How to Raise Money to Start a Business (Part 2)

August 17, 2012 | By | Reply More

How to Raise Money to Start a Business (Part 1)

Here are other ways to raise money for your business:


Banks can be your least expensive route to raising capital, as you can get loans that are just about 2 percent above prime. However, you would need assets or profitable and clean credit histories to avail of bank loans. In addition, some banks may require established businesses to provide one third of the equity injection and start-ups up to 50 percent or more. You will also need to have a business plan with adequate documentation demonstrating a projected cash flow that will enable you to repay (on time) the loan with interest. You can, in most instances, borrow small amounts of money from local banks for periods of up to three years. An unsecured loan requires only your signature, but more than likely a secured note will be offered to you. This has lower interest payments than an unsecured note, but will require you to pledge some assets, such as stock, or to have someone guarantee the loan. The bank can also provide you with a credit line, which is a revolving bank account secured against your inventory or accounts receivable that allows you to draw funds against a given total established by your bank.

finance a business

Industrial banks, or industrial loan companies, are usually much more amenable to making business loans than regular banks, so be sure to check out these institutions in your area. Insurance companies are prime sources of long-term business capital, but each company varies its policies regarding the type of business it will consider. Some examples of industrial banks including Merrill Lynch Bank, UBS Bank USA, among others.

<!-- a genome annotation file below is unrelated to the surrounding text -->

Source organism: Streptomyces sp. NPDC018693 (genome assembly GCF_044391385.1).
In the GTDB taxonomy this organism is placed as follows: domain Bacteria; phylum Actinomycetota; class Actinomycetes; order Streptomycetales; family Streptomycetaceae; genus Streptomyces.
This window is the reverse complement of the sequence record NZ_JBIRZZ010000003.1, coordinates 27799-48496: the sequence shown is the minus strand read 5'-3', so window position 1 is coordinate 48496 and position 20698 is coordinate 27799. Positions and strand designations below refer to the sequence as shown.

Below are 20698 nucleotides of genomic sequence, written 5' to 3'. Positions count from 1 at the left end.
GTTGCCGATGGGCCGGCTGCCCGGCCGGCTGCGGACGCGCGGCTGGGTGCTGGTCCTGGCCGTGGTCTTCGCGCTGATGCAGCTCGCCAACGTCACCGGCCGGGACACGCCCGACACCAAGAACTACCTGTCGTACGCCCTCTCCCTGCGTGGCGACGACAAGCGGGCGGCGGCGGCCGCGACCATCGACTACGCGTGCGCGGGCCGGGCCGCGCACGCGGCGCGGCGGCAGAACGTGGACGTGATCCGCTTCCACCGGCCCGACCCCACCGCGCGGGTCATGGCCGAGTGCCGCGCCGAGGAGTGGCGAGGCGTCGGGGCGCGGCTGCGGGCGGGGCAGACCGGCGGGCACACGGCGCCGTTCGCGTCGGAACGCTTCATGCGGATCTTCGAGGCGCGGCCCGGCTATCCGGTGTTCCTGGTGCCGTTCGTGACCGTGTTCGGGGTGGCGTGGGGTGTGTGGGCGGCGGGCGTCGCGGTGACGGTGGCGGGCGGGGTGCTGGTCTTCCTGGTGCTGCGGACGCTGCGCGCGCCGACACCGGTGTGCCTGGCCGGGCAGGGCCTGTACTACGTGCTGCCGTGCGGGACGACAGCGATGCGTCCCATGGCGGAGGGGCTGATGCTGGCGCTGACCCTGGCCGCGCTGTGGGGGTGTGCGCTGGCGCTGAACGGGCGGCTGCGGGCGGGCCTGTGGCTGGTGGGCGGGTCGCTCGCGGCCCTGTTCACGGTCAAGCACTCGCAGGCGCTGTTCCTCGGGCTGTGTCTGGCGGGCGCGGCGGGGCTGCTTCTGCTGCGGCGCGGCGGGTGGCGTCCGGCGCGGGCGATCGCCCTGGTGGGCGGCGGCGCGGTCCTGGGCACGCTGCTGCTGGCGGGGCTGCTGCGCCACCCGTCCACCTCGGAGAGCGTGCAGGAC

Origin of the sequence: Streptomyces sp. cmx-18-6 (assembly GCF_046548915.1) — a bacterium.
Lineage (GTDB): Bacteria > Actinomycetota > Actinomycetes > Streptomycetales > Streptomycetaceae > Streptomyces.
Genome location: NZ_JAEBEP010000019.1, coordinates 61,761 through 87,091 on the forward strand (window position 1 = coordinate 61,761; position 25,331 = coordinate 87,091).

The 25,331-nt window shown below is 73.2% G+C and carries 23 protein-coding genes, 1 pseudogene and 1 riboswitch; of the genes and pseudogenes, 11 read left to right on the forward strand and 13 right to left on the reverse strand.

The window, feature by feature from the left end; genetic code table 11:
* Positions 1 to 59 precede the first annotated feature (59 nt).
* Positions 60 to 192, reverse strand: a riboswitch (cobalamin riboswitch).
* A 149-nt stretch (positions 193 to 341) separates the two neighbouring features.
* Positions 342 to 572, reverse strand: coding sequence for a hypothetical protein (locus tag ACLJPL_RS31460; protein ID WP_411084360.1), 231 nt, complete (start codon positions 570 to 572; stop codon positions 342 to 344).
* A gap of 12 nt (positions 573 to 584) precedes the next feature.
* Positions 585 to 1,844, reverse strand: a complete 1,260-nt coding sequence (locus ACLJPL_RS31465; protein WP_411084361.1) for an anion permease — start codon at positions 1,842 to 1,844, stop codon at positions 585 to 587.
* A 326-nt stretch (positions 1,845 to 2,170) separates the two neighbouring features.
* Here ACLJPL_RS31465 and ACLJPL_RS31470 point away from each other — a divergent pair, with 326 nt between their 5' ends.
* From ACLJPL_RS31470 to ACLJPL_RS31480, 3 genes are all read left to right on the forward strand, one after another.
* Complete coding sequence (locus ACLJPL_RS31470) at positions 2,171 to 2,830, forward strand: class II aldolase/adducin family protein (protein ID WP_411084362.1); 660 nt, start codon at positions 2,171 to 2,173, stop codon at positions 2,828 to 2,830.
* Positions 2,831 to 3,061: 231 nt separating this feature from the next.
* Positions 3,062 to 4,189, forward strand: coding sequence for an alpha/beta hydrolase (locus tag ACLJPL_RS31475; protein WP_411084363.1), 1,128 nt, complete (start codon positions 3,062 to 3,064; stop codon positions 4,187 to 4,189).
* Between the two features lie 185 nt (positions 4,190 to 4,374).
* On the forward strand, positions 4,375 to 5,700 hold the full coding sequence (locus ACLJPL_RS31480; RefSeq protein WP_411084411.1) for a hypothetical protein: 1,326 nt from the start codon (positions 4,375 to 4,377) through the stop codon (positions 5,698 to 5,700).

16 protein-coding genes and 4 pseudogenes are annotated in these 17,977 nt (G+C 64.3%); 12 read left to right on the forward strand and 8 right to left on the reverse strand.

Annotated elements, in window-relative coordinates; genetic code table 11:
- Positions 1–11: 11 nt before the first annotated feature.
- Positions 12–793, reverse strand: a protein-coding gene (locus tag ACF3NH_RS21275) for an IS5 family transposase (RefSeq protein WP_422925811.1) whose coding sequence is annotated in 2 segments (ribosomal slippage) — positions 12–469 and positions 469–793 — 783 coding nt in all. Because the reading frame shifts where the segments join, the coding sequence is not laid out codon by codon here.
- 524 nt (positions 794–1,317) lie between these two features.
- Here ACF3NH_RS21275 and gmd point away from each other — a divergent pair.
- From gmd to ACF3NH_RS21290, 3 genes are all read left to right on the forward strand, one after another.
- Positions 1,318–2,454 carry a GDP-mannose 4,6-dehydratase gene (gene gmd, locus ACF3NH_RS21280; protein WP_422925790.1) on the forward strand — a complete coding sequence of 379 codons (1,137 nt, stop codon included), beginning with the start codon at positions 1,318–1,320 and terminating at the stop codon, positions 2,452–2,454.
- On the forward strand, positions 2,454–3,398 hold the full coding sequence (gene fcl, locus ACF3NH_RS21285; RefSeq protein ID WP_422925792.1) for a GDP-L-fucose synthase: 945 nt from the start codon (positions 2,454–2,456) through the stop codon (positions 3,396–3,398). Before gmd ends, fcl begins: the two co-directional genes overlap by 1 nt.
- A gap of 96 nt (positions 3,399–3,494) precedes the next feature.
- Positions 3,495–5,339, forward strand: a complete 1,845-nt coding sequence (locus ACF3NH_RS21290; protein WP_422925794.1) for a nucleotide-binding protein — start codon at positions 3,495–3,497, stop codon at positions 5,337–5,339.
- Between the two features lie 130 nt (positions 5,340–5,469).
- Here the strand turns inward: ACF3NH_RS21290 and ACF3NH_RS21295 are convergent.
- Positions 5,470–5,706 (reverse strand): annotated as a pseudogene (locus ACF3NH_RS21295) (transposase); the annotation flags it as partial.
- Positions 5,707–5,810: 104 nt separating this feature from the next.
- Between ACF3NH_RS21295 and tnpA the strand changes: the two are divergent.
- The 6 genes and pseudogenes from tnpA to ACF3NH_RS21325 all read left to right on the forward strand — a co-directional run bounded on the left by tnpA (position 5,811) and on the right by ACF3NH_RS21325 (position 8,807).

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Crowd Funding and Investor-Entrepreneur Match Up Sites

As simple as it seems, one of the easiest ways of raising money is by advertising that you are looking to raise capital for your business.

One way to do this is to use the growing number of “crowd funding” websites. Sometimes called “crowd financing” or “crowd sourced capital,” crowd funding provides the collective cooperation of people willing to pool their money to support projects, activities and businesses that interest them.

There are also several web sites offer match-up services for investors and capital seekers., for example, assists entrepreneurs in the high technology sector in securing seed-level financing by presenting their business requirements to a pool of high quality investors.

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Credit Cards

Some entrepreneurs use several credit cards to provide a substantial cash bankroll for the business start-up. In fact, credit cards are used by nearly one-third of start-ups. It is relatively easy to obtain, and eases the bookkeeping systems. However, using credit cards to launch a business is the least wise, since credit card money is the most expensive money that you can borrow. If you intend to carry a balance, the annual interest charges (12 to 21 percent) are quite steep. While credit card advances is one of the most commonly used sources for start-up financing, it is dangerously close to gambling.

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Small Business Investment Companies

Don’t overlook the possibilities of the Small Business Investment Companies in your area. Look them up in your telephone book under “Investment Services.” These companies exist for the sole purpose of lending money to businesses that they feel have a good chance of making money. In many instances, they trade their help for a small interest in your company.

Business Development Commissions